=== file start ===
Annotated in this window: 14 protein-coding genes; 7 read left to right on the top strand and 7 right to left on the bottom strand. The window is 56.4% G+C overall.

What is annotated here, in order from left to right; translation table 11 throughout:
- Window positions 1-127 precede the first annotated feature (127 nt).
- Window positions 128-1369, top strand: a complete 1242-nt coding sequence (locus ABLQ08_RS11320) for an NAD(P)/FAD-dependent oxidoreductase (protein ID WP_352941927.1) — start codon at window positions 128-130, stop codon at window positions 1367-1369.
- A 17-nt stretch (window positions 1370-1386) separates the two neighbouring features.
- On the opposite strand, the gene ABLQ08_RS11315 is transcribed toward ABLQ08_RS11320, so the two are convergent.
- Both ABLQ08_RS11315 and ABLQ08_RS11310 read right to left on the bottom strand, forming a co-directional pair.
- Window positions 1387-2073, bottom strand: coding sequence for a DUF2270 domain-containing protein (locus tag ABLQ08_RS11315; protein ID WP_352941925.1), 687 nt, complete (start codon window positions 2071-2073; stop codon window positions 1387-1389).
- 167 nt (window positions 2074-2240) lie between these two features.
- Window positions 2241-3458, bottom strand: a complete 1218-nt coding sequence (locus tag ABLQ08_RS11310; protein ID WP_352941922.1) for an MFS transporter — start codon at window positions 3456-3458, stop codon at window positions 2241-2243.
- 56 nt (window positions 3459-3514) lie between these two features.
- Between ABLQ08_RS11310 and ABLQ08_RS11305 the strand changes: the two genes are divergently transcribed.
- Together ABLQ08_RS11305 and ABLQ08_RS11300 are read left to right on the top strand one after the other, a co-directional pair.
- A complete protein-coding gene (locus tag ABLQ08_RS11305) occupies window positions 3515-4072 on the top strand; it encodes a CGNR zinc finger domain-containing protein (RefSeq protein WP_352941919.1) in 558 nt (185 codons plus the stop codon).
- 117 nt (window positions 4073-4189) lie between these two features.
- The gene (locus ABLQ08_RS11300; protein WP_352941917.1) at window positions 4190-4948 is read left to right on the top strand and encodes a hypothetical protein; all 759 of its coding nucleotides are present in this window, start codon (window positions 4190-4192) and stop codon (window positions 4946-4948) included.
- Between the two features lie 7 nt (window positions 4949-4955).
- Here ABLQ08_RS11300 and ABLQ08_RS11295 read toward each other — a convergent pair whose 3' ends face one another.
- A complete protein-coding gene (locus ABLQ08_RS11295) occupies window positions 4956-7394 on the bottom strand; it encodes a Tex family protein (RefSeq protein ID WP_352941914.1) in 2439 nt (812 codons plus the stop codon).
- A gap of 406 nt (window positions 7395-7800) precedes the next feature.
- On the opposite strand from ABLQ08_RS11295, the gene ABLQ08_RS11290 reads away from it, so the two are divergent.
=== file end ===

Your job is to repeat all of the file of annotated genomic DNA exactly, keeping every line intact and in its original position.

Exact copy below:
Annotated in this window: 14 protein-coding genes; 7 read left to right on the top strand and 7 right to left on the bottom strand. The window is 56.4% G+C overall.

What is annotated here, in order from left to right; translation table 11 throughout:
- Window positions 1-127 precede the first annotated feature (127 nt).
- Window positions 128-1369, top strand: a complete 1242-nt coding sequence (locus ABLQ08_RS11320) for an NAD(P)/FAD-dependent oxidoreductase (protein ID WP_352941927.1) — start codon at window positions 128-130, stop codon at window positions 1367-1369.
- A 17-nt stretch (window positions 1370-1386) separates the two neighbouring features.
- On the opposite strand, the gene ABLQ08_RS11315 is transcribed toward ABLQ08_RS11320, so the two are convergent.
- Both ABLQ08_RS11315 and ABLQ08_RS11310 read right to left on the bottom strand, forming a co-directional pair.
- Window positions 1387-2073, bottom strand: coding sequence for a DUF2270 domain-containing protein (locus tag ABLQ08_RS11315; protein ID WP_352941925.1), 687 nt, complete (start codon window positions 2071-2073; stop codon window positions 1387-1389).
- 167 nt (window positions 2074-2240) lie between these two features.
- Window positions 2241-3458, bottom strand: a complete 1218-nt coding sequence (locus tag ABLQ08_RS11310; protein ID WP_352941922.1) for an MFS transporter — start codon at window positions 3456-3458, stop codon at window positions 2241-2243.
- 56 nt (window positions 3459-3514) lie between these two features.
- Between ABLQ08_RS11310 and ABLQ08_RS11305 the strand changes: the two genes are divergently transcribed.
- Together ABLQ08_RS11305 and ABLQ08_RS11300 are read left to right on the top strand one after the other, a co-directional pair.
- A complete protein-coding gene (locus tag ABLQ08_RS11305) occupies window positions 3515-4072 on the top strand; it encodes a CGNR zinc finger domain-containing protein (RefSeq protein WP_352941919.1) in 558 nt (185 codons plus the stop codon).
- 117 nt (window positions 4073-4189) lie between these two features.
- The gene (locus ABLQ08_RS11300; protein WP_352941917.1) at window positions 4190-4948 is read left to right on the top strand and encodes a hypothetical protein; all 759 of its coding nucleotides are present in this window, start codon (window positions 4190-4192) and stop codon (window positions 4946-4948) included.
- Between the two features lie 7 nt (window positions 4949-4955).
- Here ABLQ08_RS11300 and ABLQ08_RS11295 read toward each other — a convergent pair whose 3' ends face one another.
- A complete protein-coding gene (locus ABLQ08_RS11295) occupies window positions 4956-7394 on the bottom strand; it encodes a Tex family protein (RefSeq protein ID WP_352941914.1) in 2439 nt (812 codons plus the stop codon).
- A gap of 406 nt (window positions 7395-7800) precedes the next feature.
- On the opposite strand from ABLQ08_RS11295, the gene ABLQ08_RS11290 reads away from it, so the two are divergent.